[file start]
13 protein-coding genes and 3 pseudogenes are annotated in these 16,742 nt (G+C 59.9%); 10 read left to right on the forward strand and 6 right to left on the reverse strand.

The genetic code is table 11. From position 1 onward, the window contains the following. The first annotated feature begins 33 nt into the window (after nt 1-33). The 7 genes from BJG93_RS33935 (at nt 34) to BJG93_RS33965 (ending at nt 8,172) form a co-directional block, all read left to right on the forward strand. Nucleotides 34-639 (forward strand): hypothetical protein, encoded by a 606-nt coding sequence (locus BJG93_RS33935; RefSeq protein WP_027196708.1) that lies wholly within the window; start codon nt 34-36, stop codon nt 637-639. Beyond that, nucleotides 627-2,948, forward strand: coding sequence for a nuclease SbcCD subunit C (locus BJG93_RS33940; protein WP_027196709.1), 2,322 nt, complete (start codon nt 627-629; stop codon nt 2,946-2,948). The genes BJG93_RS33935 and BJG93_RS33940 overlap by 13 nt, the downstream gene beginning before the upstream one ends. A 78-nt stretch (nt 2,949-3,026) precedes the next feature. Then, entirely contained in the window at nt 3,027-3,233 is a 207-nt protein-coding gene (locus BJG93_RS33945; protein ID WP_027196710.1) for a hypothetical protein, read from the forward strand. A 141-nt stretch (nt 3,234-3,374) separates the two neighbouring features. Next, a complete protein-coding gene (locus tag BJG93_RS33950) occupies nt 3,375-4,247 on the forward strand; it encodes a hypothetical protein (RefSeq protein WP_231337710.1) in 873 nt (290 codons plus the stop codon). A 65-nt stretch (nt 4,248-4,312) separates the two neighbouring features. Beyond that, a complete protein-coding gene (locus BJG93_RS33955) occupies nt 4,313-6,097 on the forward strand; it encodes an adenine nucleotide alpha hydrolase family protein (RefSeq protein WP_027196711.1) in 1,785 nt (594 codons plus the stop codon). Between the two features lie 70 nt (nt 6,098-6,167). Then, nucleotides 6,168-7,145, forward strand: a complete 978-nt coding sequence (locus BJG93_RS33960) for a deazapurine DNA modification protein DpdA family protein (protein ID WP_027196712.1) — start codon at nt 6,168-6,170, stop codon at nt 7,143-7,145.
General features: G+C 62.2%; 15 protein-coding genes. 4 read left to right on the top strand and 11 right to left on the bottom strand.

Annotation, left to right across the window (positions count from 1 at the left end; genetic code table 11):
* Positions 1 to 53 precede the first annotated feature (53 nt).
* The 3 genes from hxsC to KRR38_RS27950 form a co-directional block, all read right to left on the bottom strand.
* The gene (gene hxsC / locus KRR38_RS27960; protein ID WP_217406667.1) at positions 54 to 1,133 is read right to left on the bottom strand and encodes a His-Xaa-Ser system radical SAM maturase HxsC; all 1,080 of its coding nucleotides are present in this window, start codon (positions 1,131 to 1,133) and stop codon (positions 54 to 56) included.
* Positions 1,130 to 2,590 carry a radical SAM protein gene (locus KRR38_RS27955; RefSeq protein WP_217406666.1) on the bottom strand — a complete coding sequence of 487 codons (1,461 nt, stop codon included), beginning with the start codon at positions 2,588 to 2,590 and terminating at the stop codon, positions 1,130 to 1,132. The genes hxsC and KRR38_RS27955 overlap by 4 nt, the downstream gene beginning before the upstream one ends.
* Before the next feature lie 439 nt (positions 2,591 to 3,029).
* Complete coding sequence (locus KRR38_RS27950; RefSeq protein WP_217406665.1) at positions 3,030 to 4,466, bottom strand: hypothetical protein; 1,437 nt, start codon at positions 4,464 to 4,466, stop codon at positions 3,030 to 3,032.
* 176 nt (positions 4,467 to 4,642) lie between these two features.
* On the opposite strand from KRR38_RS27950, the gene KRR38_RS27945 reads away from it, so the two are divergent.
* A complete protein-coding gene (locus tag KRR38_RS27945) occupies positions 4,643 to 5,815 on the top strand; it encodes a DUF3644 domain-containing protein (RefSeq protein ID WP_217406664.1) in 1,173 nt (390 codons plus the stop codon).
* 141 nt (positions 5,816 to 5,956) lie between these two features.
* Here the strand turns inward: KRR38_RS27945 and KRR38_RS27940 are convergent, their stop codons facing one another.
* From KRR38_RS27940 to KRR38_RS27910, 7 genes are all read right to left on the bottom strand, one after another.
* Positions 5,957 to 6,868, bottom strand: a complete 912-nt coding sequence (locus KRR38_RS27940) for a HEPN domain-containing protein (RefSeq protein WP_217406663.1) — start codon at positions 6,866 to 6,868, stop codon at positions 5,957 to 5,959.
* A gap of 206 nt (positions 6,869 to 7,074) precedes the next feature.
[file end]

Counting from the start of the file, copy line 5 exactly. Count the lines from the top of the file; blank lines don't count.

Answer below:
* Positions 1 to 53 precede the first annotated feature (53 nt).